Out Of The Depths: An Unforgettable World War II Story Of Survival, Courage, And The Sinking Of The USS Indianapolis, by Edgar Harrell, USMC with David Harrell
This is a powerful story, a tale full of faith and divine providence, and a story that gives a great deal of criticism to the US Navy establishment for their willingness to destroy the reputation of an honorable captain in order to save face for their own failures in passing along intelligence that ended up costing hundreds of American lives. It is rather telling that this book was published by Bethany House, one of the foremost Christian publishers in the United States, and not a military publisher as one would expect from this sort of book. As someone who reads a fair amount about World War II , this book struck me as a particularly fierce book, but the kind of book written by those who are looking for vindication from what they view as intolerable injustice. The writing is certainly able and skilled, and the presence of a sympathetic co-writer certainly makes the writing ab it more smooth, though no less impassioned, than it would have been otherwise.
In a bit under 200 pages, the author covers the history of the USS Indianapolis in eight chapters. The author first introduces his own story and how he went off to war, a story that seems fairly typical from other accounts I have read of American servicemen who ended up in the navy. After that the author discusses the context of the USS Indianapolis and its efforts in the Pacific front of World War II, including its role in the fascinating Battle of the Philippine Sea. The author spends five chapters looking at the several days of the disaster from being sunk to finally being rescued after being sighted thanks to divine providence. After that, the author examines the aftermath of the disaster and the quest for justice among the survivors of the disaster. The Navy does not come off looking very good here, with the ship having delivered the payload for Hiroshima shortly before being sunk, naval intelligence having information the ship was traveling into harm’s way without letting the captain know so that preparations could be taken, and the Navy subjecting the ship’s captain to a court martial to make him a scapegoat for their own failures. Sadly, the captain was driven to despair as a result of that and other experiences.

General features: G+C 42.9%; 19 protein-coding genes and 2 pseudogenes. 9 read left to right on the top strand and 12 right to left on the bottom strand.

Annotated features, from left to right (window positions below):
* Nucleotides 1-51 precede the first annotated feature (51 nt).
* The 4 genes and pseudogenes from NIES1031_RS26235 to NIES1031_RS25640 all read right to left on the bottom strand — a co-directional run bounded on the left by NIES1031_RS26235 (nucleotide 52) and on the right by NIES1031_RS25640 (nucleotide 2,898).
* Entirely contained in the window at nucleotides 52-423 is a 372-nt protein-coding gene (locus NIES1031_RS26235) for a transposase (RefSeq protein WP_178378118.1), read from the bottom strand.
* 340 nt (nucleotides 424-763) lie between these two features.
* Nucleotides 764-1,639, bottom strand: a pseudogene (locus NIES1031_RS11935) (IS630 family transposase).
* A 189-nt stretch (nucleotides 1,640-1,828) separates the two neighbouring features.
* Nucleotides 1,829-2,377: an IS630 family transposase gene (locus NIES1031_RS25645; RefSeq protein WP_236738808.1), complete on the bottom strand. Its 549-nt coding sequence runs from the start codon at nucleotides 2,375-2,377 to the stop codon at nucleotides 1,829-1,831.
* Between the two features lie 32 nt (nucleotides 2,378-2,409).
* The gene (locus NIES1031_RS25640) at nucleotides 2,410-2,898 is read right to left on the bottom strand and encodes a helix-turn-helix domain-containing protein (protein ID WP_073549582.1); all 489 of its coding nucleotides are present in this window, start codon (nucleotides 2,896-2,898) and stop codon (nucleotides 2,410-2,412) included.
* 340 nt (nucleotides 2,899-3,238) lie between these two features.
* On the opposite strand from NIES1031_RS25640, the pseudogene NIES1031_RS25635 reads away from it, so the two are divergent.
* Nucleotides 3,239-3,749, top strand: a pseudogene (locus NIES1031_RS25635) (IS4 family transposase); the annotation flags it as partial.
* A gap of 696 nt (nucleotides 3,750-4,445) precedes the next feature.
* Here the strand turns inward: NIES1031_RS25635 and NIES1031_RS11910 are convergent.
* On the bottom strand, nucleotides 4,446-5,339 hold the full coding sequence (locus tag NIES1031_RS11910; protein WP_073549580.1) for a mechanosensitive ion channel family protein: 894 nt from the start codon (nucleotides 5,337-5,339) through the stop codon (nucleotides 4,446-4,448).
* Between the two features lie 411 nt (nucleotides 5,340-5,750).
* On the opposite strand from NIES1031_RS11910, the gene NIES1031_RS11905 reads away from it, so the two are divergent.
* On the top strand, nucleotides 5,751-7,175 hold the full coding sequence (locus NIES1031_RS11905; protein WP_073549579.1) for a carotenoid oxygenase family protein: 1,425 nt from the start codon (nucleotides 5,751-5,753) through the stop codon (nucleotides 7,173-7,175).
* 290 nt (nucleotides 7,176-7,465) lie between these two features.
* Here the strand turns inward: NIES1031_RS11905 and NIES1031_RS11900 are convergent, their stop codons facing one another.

Since the USS Indianapolis sank in deep waters, it is unlikely that the ship will ever be salvaged and brought to the surface. So we have a book that uncovers a mystery of why a noble ship was put in harm’s way with no escorts or warning of any kind, why no one thought to rescue the survivors of the ship or even alerted other ships nearby until the survivors were witnessed by a plane, and then why after the survivors came home the captain of the ship was thrown to the wolves in order to avoid putting blame where it belonged. The book itself blends a concern with military history with a strong focus on divine providence, and contains many quotes from the survivors themselves, many of whom struggled with PTSD for the rest of their lives. This is a book that I can definitely understand, in that the survivors were faced with terror and injustice, many of them concluding that the lucky ones did and the unlucky ones had to live through the horror and endure it and overcome as best as they can. Fortunately, this book represents their plight in a moving way, as horrible as it is.
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